In his opinion piece, COIN is Dead: U.S. Army must put Strategy Over Tactics published November 22 in World Politics Review, Colonel Gian Gentile appears to base his argument on the premise that COIN is not a strategy, but rather a collection of methods and tactics. Given his extensive combat experience and his impressive academic accomplishments, it is clear why his analyses of recent operations carry significant weight with leaders at all levels of our Army. However, I am unconvinced that his desire to reduce COIN from doctrine to a collection of methods and tactics is prudent at a time when we appear to be on the cusp of a scientific understanding of what fuels violent group behavior and the establishment of a strategic framework to determine when and where COIN may be best applied.
The scientific approach to the study of war has resided in the backwaters of military theory since the years immediately following the First World War. However, recent advances in evolutionary biology led by Harvard sociobiologist E.O. Wilson are providing insights to what generates warlike behavior within, between, and among groups of the social species, including our species Homo sapiens. Today, evolutionary behavior can be rudimentarily characterized by adaptations that are considered either beneficial toward the individual and their kin, or to a larger group or even a species.
These forces of natural selection, individualistic and altruistic, are in a continual “tug of war” for primacy and may correspond to individualistic adaptations of governments and altruistic adaptations of populations respectively (think the Arab Spring uprisings). To visualize this relationship, it is instructive to array the dual forces of natural selection along the axes of a Cartesian coordinate system. Given individualistic behaviors as positive values and altruistic behaviors as negative values on both axes, the resulting graph produces a “quad chart” that serves well to characterize the four different, and surprisingly recognizable, types of war. The two symmetric (or regular) forms of war erupt under the combinations of two positive or two negative values. They are individualistic v. individualistic wars (wars of choice) and altruistic v. altruistic wars (just wars), which are both traditionally characterized using classic theories and doctrines. The asymmetric or irregular forms of war erupt under combinations of a positive and a negative value and appear when individualistic adaptations have primacy over the altruistic adaptations, and vice versa. With regard to these latter types of war, referred to as counterinsurgencies and insurgencies respectively, I believe regular doctrine must be replaced with irregular doctrine such as COIN and guerrilla warfare.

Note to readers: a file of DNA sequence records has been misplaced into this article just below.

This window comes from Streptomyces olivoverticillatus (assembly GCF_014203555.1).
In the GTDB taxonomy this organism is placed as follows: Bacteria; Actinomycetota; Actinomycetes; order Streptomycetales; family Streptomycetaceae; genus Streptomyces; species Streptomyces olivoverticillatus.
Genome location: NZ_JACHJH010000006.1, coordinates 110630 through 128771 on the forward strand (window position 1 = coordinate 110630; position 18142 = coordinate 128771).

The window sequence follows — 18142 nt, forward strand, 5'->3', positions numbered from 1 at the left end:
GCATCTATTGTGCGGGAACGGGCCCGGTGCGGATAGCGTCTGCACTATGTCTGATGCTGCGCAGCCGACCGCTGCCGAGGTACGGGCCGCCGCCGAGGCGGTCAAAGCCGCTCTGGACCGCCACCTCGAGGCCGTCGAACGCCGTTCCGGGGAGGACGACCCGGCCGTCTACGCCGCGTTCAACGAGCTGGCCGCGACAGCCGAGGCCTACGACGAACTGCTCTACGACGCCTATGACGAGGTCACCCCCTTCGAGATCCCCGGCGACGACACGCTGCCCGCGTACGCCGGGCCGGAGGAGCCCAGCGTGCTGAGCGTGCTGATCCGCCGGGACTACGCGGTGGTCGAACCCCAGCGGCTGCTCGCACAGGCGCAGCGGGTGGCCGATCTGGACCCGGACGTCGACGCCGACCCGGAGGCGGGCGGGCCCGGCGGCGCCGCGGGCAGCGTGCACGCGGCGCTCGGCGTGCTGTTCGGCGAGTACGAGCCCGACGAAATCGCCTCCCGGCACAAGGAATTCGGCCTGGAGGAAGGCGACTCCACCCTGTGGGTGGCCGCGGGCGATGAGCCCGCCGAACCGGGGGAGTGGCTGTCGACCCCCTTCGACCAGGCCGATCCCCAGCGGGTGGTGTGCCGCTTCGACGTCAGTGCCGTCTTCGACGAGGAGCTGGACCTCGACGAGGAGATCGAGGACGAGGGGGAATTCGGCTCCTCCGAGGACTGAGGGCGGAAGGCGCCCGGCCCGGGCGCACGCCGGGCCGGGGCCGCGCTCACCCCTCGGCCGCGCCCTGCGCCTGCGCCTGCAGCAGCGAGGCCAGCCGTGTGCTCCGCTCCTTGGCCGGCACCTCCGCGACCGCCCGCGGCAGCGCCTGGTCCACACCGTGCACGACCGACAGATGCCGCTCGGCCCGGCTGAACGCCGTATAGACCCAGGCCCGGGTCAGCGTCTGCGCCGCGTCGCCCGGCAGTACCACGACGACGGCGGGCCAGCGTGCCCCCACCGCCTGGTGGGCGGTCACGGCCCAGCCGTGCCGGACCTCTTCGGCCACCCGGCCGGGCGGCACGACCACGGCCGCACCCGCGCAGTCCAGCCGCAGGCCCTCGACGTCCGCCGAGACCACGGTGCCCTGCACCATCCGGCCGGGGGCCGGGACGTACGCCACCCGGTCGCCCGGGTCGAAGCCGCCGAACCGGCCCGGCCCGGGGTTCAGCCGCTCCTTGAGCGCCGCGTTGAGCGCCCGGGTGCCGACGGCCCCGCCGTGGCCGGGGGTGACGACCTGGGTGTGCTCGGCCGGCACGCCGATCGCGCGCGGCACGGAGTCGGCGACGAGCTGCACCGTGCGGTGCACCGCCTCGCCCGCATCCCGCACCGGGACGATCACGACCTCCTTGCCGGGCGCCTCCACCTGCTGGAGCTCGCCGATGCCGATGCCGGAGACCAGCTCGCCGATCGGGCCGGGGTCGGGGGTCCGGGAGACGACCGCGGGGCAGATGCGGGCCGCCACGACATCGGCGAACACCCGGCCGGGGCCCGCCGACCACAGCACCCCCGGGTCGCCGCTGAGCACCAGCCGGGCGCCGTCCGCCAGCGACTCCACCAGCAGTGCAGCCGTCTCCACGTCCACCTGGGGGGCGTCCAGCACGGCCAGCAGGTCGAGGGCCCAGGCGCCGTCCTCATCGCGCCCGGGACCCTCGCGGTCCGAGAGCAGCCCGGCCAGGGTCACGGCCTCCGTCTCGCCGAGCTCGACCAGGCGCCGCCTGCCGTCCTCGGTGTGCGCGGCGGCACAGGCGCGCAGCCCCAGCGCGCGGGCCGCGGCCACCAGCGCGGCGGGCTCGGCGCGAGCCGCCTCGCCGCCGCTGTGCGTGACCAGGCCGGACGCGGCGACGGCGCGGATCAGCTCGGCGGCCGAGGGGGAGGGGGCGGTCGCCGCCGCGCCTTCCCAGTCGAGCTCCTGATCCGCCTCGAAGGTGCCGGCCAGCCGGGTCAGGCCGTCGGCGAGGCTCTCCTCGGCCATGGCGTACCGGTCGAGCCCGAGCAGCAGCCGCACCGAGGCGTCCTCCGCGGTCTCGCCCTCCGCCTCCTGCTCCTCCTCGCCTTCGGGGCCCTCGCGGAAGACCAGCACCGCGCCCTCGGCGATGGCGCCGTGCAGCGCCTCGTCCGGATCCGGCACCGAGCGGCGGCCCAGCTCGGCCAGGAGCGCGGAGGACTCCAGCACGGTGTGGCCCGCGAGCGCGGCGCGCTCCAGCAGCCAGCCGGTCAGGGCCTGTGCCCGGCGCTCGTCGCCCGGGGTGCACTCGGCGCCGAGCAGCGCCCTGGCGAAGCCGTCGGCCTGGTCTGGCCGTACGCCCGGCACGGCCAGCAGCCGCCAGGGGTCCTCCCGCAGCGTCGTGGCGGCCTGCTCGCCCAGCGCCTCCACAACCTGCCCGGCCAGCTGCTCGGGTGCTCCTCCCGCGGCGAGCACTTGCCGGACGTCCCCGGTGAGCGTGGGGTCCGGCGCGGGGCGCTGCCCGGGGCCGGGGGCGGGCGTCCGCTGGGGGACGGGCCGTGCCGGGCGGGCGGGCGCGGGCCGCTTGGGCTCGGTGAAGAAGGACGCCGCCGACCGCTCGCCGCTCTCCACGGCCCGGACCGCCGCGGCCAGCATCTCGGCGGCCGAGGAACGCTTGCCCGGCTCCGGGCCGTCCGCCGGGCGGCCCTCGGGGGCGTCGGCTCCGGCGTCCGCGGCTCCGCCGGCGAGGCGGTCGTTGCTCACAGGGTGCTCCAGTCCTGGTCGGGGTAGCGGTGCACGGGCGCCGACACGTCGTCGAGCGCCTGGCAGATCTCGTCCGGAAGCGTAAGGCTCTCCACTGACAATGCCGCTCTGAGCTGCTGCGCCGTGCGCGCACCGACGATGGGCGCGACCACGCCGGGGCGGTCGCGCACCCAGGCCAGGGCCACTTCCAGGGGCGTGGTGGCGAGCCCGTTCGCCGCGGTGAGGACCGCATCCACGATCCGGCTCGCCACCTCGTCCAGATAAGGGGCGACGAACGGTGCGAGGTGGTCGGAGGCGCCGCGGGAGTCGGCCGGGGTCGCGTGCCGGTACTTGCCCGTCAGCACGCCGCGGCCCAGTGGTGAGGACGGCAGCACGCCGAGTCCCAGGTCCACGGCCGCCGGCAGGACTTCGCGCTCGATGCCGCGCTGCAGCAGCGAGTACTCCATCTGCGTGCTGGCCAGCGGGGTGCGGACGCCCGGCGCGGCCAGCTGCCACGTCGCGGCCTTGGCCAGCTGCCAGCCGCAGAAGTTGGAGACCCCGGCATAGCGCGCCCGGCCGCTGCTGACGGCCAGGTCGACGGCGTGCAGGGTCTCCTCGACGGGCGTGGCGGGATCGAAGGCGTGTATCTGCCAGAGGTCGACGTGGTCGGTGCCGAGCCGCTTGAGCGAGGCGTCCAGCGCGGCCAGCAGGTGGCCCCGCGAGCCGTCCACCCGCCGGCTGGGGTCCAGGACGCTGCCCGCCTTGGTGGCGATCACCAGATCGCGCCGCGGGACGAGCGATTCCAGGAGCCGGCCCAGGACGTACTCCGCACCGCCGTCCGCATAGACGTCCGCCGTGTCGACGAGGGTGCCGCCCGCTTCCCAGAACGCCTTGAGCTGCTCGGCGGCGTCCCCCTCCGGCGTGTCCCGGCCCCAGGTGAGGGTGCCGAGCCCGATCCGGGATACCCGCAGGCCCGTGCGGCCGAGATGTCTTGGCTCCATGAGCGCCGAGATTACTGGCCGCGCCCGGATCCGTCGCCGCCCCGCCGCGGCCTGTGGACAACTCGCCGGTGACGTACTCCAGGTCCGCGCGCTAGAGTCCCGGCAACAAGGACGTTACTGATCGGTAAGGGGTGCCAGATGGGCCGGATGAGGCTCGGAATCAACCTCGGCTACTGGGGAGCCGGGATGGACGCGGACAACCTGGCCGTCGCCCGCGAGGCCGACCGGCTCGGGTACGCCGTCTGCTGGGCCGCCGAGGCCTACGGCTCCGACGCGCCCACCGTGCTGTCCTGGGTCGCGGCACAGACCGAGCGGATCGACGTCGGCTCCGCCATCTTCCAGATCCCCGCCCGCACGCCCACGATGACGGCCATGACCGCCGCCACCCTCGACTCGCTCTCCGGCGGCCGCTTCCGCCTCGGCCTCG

If we as a nation desire to avoid conflict in the irregular quadrants this does not equate to discarding the doctrine developed over the past ten years, which appears to have been the case following the Vietnam War. And to say that counterinsurgency does not have a doctrine is to imply that insurgency does not have a doctrine as well. Rather than separate into camps, it would be better to recognize the doctrinal differences of the four quadrants and recognize that because a nation chooses to no longer operate in the counterinsurgency or insurgency quadrant of war, this does not mean the doctrinal tenants no longer exist.
Indeed, as we develop and implement national-level strategy it makes sense to scientifically investigate the relationship between the individualistic and altruistic forces of natural selection to recognize the type of conflict in which our nation is to engage or deter and then apply the appropriate doctrine and strategy. In a paper I wrote during my year at the Army War College, I described this over-arching framework in what I deemed The Nature of War Theory and would welcome to opportunity to develop these concepts in congress with military leaders and thinkers who are willing to consider war’s biological underpinning.
The views expressed here are those of Colonel Olsen and do not reflect the official views of the U.S. Army, the Department of Defense or the U.S. government.